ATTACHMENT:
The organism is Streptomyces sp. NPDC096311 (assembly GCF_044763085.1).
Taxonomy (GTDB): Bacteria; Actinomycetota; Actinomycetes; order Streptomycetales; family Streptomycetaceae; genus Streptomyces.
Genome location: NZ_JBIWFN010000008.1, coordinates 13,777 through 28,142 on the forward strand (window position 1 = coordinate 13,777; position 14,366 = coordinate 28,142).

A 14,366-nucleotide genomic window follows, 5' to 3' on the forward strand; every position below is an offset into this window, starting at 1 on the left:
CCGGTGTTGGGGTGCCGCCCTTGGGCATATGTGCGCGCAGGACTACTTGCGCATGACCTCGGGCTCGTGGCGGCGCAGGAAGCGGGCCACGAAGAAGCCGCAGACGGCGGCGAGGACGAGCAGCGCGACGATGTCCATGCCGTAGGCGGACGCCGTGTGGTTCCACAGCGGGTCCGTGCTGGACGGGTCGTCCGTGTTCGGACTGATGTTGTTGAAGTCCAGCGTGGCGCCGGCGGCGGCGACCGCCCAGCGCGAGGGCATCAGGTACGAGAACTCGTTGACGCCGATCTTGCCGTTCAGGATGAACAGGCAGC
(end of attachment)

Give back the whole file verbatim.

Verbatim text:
The organism is Streptomyces sp. NPDC096311 (assembly GCF_044763085.1).
Taxonomy (GTDB): Bacteria; Actinomycetota; Actinomycetes; order Streptomycetales; family Streptomycetaceae; genus Streptomyces.
Genome location: NZ_JBIWFN010000008.1, coordinates 13,777 through 28,142 on the forward strand (window position 1 = coordinate 13,777; position 14,366 = coordinate 28,142).

A 14,366-nucleotide genomic window follows, 5' to 3' on the forward strand; every position below is an offset into this window, starting at 1 on the left:
CCGGTGTTGGGGTGCCGCCCTTGGGCATATGTGCGCGCAGGACTACTTGCGCATGACCTCGGGCTCGTGGCGGCGCAGGAAGCGGGCCACGAAGAAGCCGCAGACGGCGGCGAGGACGAGCAGCGCGACGATGTCCATGCCGTAGGCGGACGCCGTGTGGTTCCACAGCGGGTCCGTGCTGGACGGGTCGTCCGTGTTCGGACTGATGTTGTTGAAGTCCAGCGTGGCGCCGGCGGCGGCGACCGCCCAGCGCGAGGGCATCAGGTACGAGAACTCGTTGACGCCGATCTTGCCGTTCAGGATGAACAGGCAGC